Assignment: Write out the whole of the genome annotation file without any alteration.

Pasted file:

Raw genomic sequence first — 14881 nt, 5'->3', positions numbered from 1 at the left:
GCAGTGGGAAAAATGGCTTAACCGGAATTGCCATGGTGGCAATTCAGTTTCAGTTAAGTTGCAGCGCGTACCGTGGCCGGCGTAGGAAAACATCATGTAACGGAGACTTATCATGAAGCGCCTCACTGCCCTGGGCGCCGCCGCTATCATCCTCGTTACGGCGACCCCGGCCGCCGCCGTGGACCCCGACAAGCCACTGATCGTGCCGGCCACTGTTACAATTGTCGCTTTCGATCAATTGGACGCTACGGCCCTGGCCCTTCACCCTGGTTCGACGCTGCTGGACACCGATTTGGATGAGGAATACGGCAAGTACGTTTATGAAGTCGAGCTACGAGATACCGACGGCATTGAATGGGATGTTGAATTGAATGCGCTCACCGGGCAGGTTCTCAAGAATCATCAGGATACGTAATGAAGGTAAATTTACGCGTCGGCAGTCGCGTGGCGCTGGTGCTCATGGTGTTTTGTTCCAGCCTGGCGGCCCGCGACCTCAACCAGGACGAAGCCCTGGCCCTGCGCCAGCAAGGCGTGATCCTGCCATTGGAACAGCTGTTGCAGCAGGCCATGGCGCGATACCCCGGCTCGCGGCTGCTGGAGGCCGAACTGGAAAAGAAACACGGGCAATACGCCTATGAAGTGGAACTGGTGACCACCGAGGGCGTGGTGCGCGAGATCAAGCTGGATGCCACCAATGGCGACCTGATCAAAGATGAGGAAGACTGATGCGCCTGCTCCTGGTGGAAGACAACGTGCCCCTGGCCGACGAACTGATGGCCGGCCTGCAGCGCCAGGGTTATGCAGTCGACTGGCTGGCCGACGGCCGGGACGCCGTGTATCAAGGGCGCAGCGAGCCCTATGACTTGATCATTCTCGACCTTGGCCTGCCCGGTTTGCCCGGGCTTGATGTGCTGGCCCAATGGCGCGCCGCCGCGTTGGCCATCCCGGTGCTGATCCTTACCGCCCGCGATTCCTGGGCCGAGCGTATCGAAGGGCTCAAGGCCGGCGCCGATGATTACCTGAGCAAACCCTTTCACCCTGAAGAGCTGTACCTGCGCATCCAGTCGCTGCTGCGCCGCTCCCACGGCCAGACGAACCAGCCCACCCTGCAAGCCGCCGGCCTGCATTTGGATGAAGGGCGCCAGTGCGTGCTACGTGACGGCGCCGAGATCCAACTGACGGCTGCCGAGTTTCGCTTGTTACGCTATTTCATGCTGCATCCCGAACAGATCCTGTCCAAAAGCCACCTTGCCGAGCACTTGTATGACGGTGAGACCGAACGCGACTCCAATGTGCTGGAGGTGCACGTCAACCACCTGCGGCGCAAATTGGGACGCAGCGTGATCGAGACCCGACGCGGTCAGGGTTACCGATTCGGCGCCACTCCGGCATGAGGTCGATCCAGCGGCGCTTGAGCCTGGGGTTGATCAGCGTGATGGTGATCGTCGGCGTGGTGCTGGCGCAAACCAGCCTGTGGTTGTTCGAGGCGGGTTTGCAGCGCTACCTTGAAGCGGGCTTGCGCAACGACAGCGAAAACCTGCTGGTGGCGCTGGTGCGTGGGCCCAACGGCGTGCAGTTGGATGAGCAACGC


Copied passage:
Raw genomic sequence first — 14881 nt, 5'->3', positions numbered from 1 at the left:
GCAGTGGGAAAAATGGCTTAACCGGAATTGCCATGGTGGCAATTCAGTTTCAGTTAAGTTGCAGCGCGTACCGTGGCCGGCGTAGGAAAACATCATGTAACGGAGACTTATCATGAAGCGCCTCACTGCCCTGGGCGCCGCCGCTATCATCCTCGTTACGGCGACCCCGGCCGCCGCCGTGGACCCCGACAAGCCACTGATCGTGCCGGCCACTGTTACAATTGTCGCTTTCGATCAATTGGACGCTACGGCCCTGGCCCTTCACCCTGGTTCGACGCTGCTGGACACCGATTTGGATGAGGAATACGGCAAGTACGTTTATGAAGTCGAGCTACGAGATACCGACGGCATTGAATGGGATGTTGAATTGAATGCGCTCACCGGGCAGGTTCTCAAGAATCATCAGGATACGTAATGAAGGTAAATTTACGCGTCGGCAGTCGCGTGGCGCTGGTGCTCATGGTGTTTTGTTCCAGCCTGGCGGCCCGCGACCTCAACCAGGACGAAGCCCTGGCCCTGCGCCAGCAAGGCGTGATCCTGCCATTGGAACAGCTGTTGCAGCAGGCCATGGCGCGATACCCCGGCTCGCGGCTGCTGGAGGCCGAACTGGAAAAGAAACACGGGCAATACGCCTATGAAGTGGAACTGGTGACCACCGAGGGCGTGGTGCGCGAGATCAAGCTGGATGCCACCAATGGCGACCTGATCAAAGATGAGGAAGACTGATGCGCCTGCTCCTGGTGGAAGACAACGTGCCCCTGGCCGACGAACTGATGGCCGGCCTGCAGCGCCAGGGTTATGCAGTCGACTGGCTGGCCGACGGCCGGGACGCCGTGTATCAAGGGCGCAGCGAGCCCTATGACTTGATCATTCTCGACCTTGGCCTGCCCGGTTTGCCCGGGCTTGATGTGCTGGCCCAATGGCGCGCCGCCGCGTTGGCCATCCCGGTGCTGATCCTTACCGCCCGCGATTCCTGGGCCGAGCGTATCGAAGGGCTCAAGGCCGGCGCCGATGATTACCTGAGCAAACCCTTTCACCCTGAAGAGCTGTACCTGCGCATCCAGTCGCTGCTGCGCCGCTCCCACGGCCAGACGAACCAGCCCACCCTGCAAGCCGCCGGCCTGCATTTGGATGAAGGGCGCCAGTGCGTGCTACGTGACGGCGCCGAGATCCAACTGACGGCTGCCGAGTTTCGCTTGTTACGCTATTTCATGCTGCATCCCGAACAGATCCTGTCCAAAAGCCACCTTGCCGAGCACTTGTATGACGGTGAGACCGAACGCGACTCCAATGTGCTGGAGGTGCACGTCAACCACCTGCGGCGCAAATTGGGACGCAGCGTGATCGAGACCCGACGCGGTCAGGGTTACCGATTCGGCGCCACTCCGGCATGAGGTCGATCCAGCGGCGCTTGAGCCTGGGGTTGATCAGCGTGATGGTGATCGTCGGCGTGGTGCTGGCGCAAACCAGCCTGTGGTTGTTCGAGGCGGGTTTGCAGCGCTACCTTGAAGCGGGCTTGCGCAACGACAGCGAAAACCTGCTGGTGGCGCTGGTGCGTGGGCCCAACGGCGTGCAGTTGGATGAGCAACGC